Craig Gardner's stunning goal fired Sunderland into the FA Cup quarter-finals and spared manager Gus Poyet further fixture chaos.
The midfielder's 49th-minute strike settled a desperately poor fifth-round tie that was watched by a crowd of just 16,777 at the Stadium of Light, with Southampton's England striker Rickie Lambert guilty of an astonishing miss in the closing stages.
Victory was no more than the Capital One Cup finalists deserved despite Poyet making nine changes, as opposite number Mauricio Pochettino paid the price for not fielding his strongest team.
Gardner's decisive strike was a rare moment of quality in a game which otherwise failed to capture the imagination, although that will matter little to the Black Cats faithful as they dream of a Wembley double.
Southampton, who were unbeaten in seven matches in all competitions before kick-off, headed away on the long journey south wondering what might have been after ending a run of four clashes with the Wearsiders this season without claiming a single victory.
Both Barclays Premier League fixtures ended in draws and Sunderland edged past the visitors in the Capital One Cup fourth round on their way to the final.
But if familiarity breeds contempt, it was commitments elsewhere which shaped Poyet's team selection as he made wholesale changes to the side which lost 2-0 at home to Hull last weekend and handed Argentinian striker Ignacio Scocco a debut.
The Uruguayan manager had admitted in advance that the last thing he wanted amid a cluttered fixture schedule was a replay, but neither his men nor the Saints did much to avoid that situation in a drab opening 45 minutes.
The hosts took the game to the visitors for long periods, but created few chances of any note.
They were appealing in vain for a penalty after Luke Shaw and Fabio Borini collided just inside the box with 12 minutes gone, but referee Mike Dean waved play on, much to the annoyance of the locals.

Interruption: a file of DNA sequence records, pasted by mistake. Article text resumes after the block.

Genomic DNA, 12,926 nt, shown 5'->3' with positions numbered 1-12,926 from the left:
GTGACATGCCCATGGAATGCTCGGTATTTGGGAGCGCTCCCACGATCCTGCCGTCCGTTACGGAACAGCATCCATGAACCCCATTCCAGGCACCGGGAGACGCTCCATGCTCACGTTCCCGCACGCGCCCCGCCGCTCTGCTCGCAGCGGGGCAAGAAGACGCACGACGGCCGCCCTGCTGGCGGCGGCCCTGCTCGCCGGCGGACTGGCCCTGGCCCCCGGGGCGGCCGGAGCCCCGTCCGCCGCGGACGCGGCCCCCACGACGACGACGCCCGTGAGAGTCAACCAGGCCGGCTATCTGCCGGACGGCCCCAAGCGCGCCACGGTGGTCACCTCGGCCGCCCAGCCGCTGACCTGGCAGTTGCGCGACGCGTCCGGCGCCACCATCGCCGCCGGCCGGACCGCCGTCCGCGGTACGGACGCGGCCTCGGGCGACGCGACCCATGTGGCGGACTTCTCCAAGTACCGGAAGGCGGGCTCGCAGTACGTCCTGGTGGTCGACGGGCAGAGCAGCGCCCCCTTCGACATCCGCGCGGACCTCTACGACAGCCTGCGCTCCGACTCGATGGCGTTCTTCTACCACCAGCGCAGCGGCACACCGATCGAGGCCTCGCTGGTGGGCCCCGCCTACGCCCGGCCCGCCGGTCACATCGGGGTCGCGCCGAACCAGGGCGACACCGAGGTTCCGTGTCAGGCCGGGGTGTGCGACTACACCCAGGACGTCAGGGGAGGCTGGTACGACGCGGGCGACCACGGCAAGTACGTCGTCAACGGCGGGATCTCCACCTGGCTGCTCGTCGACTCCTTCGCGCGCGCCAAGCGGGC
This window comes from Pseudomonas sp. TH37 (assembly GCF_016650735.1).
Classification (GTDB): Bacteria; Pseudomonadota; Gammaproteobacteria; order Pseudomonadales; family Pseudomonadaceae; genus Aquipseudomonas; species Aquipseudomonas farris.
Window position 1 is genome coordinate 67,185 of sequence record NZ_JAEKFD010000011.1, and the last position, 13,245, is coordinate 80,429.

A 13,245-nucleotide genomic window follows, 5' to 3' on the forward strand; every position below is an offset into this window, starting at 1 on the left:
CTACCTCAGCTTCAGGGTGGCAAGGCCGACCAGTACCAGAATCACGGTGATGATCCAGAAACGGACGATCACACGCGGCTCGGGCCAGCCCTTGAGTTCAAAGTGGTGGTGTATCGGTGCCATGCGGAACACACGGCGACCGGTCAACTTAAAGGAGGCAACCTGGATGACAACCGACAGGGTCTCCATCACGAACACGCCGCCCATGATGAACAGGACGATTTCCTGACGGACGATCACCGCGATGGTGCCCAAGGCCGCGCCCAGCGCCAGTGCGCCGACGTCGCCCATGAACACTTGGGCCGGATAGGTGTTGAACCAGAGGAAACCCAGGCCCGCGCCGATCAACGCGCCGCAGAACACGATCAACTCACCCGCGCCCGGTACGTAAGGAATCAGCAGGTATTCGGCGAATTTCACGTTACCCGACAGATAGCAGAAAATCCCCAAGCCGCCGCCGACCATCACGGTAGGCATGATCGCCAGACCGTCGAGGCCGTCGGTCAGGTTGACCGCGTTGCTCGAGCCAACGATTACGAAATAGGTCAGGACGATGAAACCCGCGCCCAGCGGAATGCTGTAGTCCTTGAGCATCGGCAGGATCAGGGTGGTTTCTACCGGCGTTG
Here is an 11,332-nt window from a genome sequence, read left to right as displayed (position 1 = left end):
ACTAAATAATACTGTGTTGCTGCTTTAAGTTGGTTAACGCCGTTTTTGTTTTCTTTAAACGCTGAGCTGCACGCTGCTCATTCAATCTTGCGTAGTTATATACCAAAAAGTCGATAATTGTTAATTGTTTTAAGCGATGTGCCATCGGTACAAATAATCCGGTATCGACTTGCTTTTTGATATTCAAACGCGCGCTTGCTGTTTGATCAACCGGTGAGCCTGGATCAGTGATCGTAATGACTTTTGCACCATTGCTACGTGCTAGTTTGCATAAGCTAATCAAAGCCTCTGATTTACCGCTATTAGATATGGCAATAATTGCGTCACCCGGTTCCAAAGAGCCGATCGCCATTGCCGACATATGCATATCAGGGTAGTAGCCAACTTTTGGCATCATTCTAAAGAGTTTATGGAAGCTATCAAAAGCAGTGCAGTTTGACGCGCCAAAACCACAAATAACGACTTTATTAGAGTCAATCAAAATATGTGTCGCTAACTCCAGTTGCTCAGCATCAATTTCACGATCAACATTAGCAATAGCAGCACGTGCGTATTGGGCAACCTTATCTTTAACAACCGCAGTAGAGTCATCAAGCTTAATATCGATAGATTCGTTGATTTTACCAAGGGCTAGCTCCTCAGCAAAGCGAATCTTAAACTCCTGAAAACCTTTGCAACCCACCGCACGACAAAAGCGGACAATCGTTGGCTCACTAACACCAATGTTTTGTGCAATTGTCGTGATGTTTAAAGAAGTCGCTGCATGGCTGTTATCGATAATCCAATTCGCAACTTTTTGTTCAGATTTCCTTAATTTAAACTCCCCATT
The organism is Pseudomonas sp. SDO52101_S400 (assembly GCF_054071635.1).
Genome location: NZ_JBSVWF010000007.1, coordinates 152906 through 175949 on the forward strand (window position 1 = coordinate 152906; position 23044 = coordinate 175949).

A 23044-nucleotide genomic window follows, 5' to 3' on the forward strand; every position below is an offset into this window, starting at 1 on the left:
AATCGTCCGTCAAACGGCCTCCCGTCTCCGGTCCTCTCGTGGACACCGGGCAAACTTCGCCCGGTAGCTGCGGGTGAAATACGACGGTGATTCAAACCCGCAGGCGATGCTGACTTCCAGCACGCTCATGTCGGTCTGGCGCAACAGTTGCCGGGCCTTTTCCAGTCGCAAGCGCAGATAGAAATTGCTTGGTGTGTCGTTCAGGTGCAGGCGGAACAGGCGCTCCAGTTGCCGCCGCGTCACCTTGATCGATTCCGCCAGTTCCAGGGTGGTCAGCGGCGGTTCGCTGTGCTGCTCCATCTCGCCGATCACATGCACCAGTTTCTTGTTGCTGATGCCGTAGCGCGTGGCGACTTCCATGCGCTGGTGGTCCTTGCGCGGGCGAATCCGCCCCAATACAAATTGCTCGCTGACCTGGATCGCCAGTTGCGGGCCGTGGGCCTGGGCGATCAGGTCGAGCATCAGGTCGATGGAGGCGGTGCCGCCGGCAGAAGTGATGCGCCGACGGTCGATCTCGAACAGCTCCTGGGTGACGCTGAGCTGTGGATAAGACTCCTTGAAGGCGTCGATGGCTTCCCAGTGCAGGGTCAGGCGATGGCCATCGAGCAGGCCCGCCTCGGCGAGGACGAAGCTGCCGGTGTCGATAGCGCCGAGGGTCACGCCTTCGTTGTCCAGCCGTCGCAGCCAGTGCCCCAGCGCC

Emanuele Giaccherini threatened to make the most of full-back Nathaniel Clyne's 21st-minute slip as he carved his way into the penalty area, but he and team-mate Gardner collided as both shaped to shoot and the chance went begging.
Borini was aggrieved to be given offside, and with some justification, after being played in over the top by central defender Santiago Vergini. Southampton goalkeeper Kelvin Davis was delighted to see the flag go up as the Italian's shot squirmed through his defences.
Southampton gradually worked their way into the game as Adam Lallana started to make his presence felt, and he was the source of their only real chance when he floated a cross to Lambert, who headed down for the on-rushing James Ward-Prowse.
However, the midfielder scuffed his effort into the ground and goalkeeper Oscar Ustari was able to save comfortably.
But the game finally came to life four minutes after the restart when Gardner capitalised on dithering among the Southampton defenders to lash an unstoppable shot past helpless former Sunderland goalkeeper Davis and in off the underside of the crossbar.
Southampton's response was limp to say the least, with the game deteriorating into an untidy midfield scramble, although Steven Davis did whistle a right-footed shot from long distance past Ustari's left post with 58 minutes gone.
Pochettino made his move with 28 minutes remaining when he replaced Ward-Prowse and Guly Do Prado with Morgan Schneiderlin and Jay Rodriguez, with his side finally showing signs of life.
Schneiderlin in particular made a difference as the visitors started to compete in the middle of the park.
Sunderland might have increased their lead with Sebastian Larsson firing straight at goalkeeper Davis with 15 minutes remaining, while Lallana passed up a gilt-edged chance to level four minutes later when he failed to convert Clyne's inviting near-post cross.
Lambert really should have equalised eight minutes from time when Clyne picked him out in front of goal, but the striker contrived to lift the ball over the bar from just three yards.
Substitute Connor Wickham and Borini both went close in a tense conclusion, but Gardner's contribution was ultimately enough.